Somerset doctors: “If it’s not urgent or an emergency, try your local pharmacy or NHS 111” - 25 May 2016

Somerset doctors: “If it’s not urgent or an emergency, try your local pharmacy or NHS 111” - 25 May 2016

“If it’s not urgent or an emergency, try your local pharmacy or phone NHS 111” – that’s the message from doctors at Musgrove Park Hospital ahead of the Bank Holiday weekend.

By choosing the right service this Bank Holiday, people can get the best treatment in the shortest time, while keeping A&E available for emergencies and those with life-threatening conditions.

The advice comes as temperatures are set to hit the late teens this weekend and many people are expected to be out and about enjoying themselves in the sun.

Dr Jon Tipping, emergency care consultant at Musgrove Park Hospital, said: “With more people out in the garden or down the beach this Bank Holiday weekend there will inevitably be an increase in trips and falls, insect bites, hay fever, or other minor ailments.

“Our message to people is that if they need health advice quickly, but it’s not urgent or an emergency they should try their local pharmacy or phone NHS 111.

“If it’s less serious people could try self-care in the first instance. Make sure you stock up on over-the-counter medicines, such as paracetamol, bandages, sticking plasters, and antiseptic cream or indigestion tablets.

“Many pharmacies are open over the weekend, particularly at some large supermarkets. Pharmacists don’t just dispense medicine – they can also offer free expert advice on a wide range of health issues, support for self-care and medicines to treat common complaints such as coughs and colds, flu, hay fever, sore throats, earache, backache, stomach upsets and cuts and grazes.”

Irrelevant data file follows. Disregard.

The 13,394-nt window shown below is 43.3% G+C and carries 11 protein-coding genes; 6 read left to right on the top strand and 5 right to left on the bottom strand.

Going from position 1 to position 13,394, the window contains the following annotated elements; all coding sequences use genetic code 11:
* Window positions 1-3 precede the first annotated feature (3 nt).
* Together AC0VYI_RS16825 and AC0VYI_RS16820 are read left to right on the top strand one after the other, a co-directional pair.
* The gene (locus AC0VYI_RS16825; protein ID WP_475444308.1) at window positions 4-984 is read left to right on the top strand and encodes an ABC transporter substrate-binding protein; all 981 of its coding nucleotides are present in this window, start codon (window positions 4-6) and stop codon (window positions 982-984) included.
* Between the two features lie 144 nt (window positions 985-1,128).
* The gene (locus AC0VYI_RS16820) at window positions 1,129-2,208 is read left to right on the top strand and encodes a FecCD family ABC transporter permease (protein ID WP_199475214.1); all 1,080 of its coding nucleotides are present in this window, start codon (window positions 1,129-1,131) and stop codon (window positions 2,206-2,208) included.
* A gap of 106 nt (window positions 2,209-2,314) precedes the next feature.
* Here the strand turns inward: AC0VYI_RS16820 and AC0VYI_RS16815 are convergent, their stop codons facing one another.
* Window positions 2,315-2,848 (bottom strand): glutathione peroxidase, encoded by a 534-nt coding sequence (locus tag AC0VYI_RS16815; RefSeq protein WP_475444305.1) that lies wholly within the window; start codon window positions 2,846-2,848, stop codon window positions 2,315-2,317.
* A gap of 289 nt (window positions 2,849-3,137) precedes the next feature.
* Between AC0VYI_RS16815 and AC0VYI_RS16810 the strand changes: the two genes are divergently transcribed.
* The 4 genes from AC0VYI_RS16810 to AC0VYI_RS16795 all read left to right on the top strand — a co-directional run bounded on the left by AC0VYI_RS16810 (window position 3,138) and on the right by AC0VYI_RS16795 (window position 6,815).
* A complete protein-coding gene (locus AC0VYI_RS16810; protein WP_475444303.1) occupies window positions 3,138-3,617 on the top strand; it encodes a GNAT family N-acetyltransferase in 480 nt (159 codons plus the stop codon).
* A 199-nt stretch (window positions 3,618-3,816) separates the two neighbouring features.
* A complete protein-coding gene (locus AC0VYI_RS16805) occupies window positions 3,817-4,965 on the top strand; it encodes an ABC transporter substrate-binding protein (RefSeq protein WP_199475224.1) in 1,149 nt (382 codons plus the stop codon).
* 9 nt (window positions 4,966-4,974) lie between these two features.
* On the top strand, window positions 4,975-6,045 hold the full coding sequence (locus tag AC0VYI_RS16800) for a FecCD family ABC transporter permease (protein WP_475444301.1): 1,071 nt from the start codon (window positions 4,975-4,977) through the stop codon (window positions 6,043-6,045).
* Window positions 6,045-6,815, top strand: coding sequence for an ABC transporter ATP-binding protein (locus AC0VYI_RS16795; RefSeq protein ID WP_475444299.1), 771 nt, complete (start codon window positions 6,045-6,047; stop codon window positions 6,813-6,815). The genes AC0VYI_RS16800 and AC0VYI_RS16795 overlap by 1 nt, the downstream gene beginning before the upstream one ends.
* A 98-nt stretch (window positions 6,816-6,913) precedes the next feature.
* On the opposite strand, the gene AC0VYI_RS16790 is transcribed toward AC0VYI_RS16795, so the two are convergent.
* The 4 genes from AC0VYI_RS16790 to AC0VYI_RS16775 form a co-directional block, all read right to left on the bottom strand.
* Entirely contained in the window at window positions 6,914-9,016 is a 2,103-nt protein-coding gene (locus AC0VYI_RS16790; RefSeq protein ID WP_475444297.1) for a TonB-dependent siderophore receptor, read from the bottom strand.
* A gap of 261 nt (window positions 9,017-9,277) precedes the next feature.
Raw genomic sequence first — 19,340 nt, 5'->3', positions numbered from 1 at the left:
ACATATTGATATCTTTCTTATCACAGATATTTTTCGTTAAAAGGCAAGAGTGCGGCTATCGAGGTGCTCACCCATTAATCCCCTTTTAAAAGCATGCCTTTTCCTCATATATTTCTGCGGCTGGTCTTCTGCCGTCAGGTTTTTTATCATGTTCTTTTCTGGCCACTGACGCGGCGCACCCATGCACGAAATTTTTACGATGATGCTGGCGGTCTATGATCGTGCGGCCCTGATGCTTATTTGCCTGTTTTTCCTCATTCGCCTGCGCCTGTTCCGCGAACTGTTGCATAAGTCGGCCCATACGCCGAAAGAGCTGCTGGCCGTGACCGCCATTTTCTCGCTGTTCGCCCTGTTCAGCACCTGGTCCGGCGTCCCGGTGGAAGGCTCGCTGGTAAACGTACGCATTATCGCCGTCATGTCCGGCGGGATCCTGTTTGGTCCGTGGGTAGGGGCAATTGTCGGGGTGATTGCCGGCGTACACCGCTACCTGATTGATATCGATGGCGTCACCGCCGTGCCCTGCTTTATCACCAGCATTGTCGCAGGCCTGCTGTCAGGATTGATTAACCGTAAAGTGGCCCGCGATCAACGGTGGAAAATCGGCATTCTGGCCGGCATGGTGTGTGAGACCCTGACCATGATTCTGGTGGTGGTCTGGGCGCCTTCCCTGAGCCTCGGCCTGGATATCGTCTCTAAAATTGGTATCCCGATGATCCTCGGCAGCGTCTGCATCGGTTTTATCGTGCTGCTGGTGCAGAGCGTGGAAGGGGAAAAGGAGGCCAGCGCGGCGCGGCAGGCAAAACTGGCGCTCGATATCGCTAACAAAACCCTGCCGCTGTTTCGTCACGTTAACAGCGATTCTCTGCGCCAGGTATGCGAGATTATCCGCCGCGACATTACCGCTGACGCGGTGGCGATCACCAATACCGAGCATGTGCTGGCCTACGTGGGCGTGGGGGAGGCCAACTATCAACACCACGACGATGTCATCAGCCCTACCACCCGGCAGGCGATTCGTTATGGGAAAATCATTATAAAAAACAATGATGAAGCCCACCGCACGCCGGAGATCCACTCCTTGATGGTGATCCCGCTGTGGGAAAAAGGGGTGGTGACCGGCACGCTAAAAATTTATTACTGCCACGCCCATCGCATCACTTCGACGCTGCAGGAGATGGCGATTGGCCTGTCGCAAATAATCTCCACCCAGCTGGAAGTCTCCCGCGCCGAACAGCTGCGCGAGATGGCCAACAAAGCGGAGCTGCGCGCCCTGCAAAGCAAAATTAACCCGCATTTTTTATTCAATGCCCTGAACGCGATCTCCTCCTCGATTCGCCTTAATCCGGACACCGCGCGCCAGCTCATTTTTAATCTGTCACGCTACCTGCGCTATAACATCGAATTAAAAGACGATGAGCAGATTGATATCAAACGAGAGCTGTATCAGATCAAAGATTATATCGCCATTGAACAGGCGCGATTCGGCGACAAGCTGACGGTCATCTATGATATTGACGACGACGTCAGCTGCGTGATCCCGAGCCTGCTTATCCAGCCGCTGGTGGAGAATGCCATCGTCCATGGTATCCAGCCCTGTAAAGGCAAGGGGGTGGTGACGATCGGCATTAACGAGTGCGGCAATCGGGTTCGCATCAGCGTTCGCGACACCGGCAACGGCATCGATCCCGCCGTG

Dr Ed Ford, a Minehead GP and Somerset Clinical Commissioning Group’s Urgent Care Lead said: “Remember, you can help yourself and the NHS when you get the right treatment for your level of illness or injury.    

“If you need urgent medical advice, but it is not a life threatening emergency, then telephone NHS 111. Their call handlers can tell you anything from where to find an emergency dentist to getting you an out-of-hour’s doctor.”

The NHS in Somerset has issued a number of steps people can take to make sure they are prepared for the Bank Holiday weekend.

  • Self-care: Having a few basic items in your bathroom medicine cabinet can save you time and effort should you become ill. Items like paracetamol, a bandage, sticking plasters, and antiseptic cream or indigestion tablets. If troublesome symptoms persist or worsen see your GP. There is more advice online at:
  • Visit your local pharmacy: If you feeling unwell and need advice, visit your pharmacy. You can find your nearest pharmacist by searching online at:  or by telephoning 111.
  • Telephone NHS 111: Telephone 111 when you need medical advice or information quickly, but it’s not a 999 life threatening emergency. Calls are free from mobiles and landlines to this 24/7 service. You should also call 111 if you become ill after your GP surgery has closed and need urgent advice or medical help. You will be assessed, given advice and directed straight away to the local service that will help you best.
  • Out-of-hours GP urgent care service: Should you become ill after your GP surgery has closed, ring your surgery’s telephone number and listen to the answer phone message or telephone 111 for advice. Remember to re-order any routine prescription medicines you need a week before the May Bank Holiday. 
  • Minor injuries units (MIU): There are minor injuries units (MIU) at community hospitals in Bridgwater, Burnham-on-Sea, Chard, Frome, Glastonbury, Minehead and Shepton Mallet. If your injury is not serious, you can get help from an MIU rather than a busy hospital A&E department. By doing so you allow A&E staff to concentrate on people with serious and life-threatening conditions and save yourself a potentially long wait. To check your local MIU’s location and opening hours telephone 111 or go to:
  • Hospital A&E: Hospital A&E or the 999 ambulance service will be treating patients who are seriously unwell or have a life threatening condition.